Australia does not have an exemplary track record regarding Indigenous Australians' human rights and treatment. Moving forward past the colonial mechanisms since 1788 has proven difficult. Decolonising practices in education include embedding Indigenous ways of learning. It is essential to include decolonising practices in teacher education to allow pre-service teachers, most of whom are non-Indigenous, to learn about the barriers that persist for Indigenous students and how to eliminate them. Although Indigenous people have been resilient in the face of adversity for so long, their resilience may be wearing thin, with circumstances and systems continuing to result in environments of social exclusion and inequity. This chapter examines a strength-based approach to educational practice and teacher education by exploring Indigenous resilience, standpoint theory, and cultural strength as tools to understand educational issues differently and consider how Indigenous voices and Indigenous decision-making might change systems. The movement of decolonisation through initial teacher education includes using cultural responsiveness and a transformative learning style to create a better-informed workforce of teachers capable of ensuring a promising future for all Australians.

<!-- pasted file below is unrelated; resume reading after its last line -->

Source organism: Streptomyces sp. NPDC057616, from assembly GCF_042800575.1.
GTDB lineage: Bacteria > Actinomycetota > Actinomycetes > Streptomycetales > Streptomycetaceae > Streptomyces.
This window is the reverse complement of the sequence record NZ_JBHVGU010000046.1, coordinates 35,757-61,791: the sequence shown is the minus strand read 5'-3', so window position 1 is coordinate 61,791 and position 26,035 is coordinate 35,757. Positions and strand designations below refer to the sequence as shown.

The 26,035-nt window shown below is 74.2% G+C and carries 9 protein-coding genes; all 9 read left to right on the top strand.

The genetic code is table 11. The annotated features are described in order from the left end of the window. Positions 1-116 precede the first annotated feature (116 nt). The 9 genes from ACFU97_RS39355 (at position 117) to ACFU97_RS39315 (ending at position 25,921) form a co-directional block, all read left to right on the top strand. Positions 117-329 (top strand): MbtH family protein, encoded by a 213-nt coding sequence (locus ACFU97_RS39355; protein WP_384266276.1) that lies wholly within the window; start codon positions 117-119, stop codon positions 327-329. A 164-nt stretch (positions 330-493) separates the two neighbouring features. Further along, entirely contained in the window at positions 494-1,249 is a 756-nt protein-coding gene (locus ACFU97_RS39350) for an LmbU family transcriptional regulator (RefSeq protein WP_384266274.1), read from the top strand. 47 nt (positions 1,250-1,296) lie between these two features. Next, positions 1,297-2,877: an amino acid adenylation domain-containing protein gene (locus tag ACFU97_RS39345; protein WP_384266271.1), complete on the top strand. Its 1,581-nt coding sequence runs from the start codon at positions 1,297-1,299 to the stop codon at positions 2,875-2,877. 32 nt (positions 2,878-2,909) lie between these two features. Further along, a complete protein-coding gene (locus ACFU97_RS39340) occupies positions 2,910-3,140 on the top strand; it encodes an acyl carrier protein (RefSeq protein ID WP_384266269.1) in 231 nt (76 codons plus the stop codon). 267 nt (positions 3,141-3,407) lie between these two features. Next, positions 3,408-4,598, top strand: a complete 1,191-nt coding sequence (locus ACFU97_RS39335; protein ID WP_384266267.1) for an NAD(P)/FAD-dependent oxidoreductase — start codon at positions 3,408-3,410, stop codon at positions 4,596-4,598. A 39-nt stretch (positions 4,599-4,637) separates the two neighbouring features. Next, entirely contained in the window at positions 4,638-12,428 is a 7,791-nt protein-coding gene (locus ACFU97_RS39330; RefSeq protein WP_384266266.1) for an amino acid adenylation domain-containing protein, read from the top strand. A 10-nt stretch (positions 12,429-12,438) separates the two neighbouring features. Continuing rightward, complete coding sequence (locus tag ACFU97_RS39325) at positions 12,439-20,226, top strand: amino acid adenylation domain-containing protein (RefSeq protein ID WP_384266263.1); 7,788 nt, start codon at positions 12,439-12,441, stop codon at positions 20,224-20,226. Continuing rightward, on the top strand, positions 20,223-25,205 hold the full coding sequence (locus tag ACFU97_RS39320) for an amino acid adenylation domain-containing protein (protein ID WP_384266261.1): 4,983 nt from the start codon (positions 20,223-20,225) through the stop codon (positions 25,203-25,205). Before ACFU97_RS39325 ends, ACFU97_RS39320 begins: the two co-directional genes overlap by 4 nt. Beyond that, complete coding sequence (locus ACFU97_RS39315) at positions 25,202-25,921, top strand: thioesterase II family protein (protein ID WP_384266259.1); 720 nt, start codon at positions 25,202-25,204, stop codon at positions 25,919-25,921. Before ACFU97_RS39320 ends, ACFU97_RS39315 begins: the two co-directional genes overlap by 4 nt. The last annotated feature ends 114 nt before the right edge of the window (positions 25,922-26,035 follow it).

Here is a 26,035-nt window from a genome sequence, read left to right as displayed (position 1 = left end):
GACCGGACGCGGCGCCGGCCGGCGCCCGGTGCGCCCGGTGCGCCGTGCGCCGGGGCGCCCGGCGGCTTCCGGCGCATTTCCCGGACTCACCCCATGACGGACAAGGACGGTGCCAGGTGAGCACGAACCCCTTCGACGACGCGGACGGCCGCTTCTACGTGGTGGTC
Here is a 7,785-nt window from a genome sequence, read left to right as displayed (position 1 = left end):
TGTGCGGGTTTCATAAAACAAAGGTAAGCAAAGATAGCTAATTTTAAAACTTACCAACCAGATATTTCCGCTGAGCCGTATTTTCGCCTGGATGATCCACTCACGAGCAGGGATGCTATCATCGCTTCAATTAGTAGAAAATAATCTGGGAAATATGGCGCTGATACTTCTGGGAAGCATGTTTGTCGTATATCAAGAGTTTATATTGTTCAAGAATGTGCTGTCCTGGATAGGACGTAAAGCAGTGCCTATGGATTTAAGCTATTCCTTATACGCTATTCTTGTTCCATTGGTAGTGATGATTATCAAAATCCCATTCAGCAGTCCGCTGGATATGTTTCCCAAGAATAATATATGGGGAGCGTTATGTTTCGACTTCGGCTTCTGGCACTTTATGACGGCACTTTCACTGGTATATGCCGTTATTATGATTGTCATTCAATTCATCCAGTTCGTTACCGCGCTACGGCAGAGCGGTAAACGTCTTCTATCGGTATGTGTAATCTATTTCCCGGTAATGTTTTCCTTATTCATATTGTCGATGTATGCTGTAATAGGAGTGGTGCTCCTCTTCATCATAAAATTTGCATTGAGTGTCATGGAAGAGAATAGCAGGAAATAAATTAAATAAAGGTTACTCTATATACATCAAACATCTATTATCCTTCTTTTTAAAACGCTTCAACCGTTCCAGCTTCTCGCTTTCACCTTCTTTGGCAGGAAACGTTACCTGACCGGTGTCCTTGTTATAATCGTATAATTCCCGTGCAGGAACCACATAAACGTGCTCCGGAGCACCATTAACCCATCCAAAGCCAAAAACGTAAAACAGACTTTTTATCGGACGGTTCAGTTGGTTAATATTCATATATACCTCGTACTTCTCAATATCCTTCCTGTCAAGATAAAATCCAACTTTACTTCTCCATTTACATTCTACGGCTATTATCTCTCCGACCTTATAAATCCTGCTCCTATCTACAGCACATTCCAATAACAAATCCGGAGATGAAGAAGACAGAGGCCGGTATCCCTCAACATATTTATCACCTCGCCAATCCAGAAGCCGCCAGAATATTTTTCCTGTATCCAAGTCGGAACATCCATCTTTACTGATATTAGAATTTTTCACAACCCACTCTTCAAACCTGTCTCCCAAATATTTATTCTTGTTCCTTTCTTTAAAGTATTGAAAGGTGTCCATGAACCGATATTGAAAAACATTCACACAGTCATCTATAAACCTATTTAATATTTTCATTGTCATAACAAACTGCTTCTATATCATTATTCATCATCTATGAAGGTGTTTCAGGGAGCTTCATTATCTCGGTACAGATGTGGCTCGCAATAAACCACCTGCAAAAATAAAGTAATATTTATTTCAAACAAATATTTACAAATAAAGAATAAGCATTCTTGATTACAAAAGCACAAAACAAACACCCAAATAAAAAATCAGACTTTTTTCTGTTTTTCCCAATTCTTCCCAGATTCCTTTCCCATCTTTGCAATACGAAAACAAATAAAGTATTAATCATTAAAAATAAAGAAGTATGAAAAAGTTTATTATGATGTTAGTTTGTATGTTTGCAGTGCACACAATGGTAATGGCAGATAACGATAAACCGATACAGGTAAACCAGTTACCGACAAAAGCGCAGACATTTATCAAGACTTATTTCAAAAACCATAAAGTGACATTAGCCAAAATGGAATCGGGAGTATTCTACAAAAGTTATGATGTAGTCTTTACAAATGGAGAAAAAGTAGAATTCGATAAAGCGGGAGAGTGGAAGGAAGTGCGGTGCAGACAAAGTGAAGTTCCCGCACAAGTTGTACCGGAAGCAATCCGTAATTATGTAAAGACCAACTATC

|Title of host publication||International Handbook on Education Development in Asia-Pacific|
|Editors||Wing On Lee, Phillip Brown, A. Lin Goodwin, Andy Green|
|Place of Publication||Singapore|
|Number of pages||15|
|Publication status||Published - 9 Nov 2022|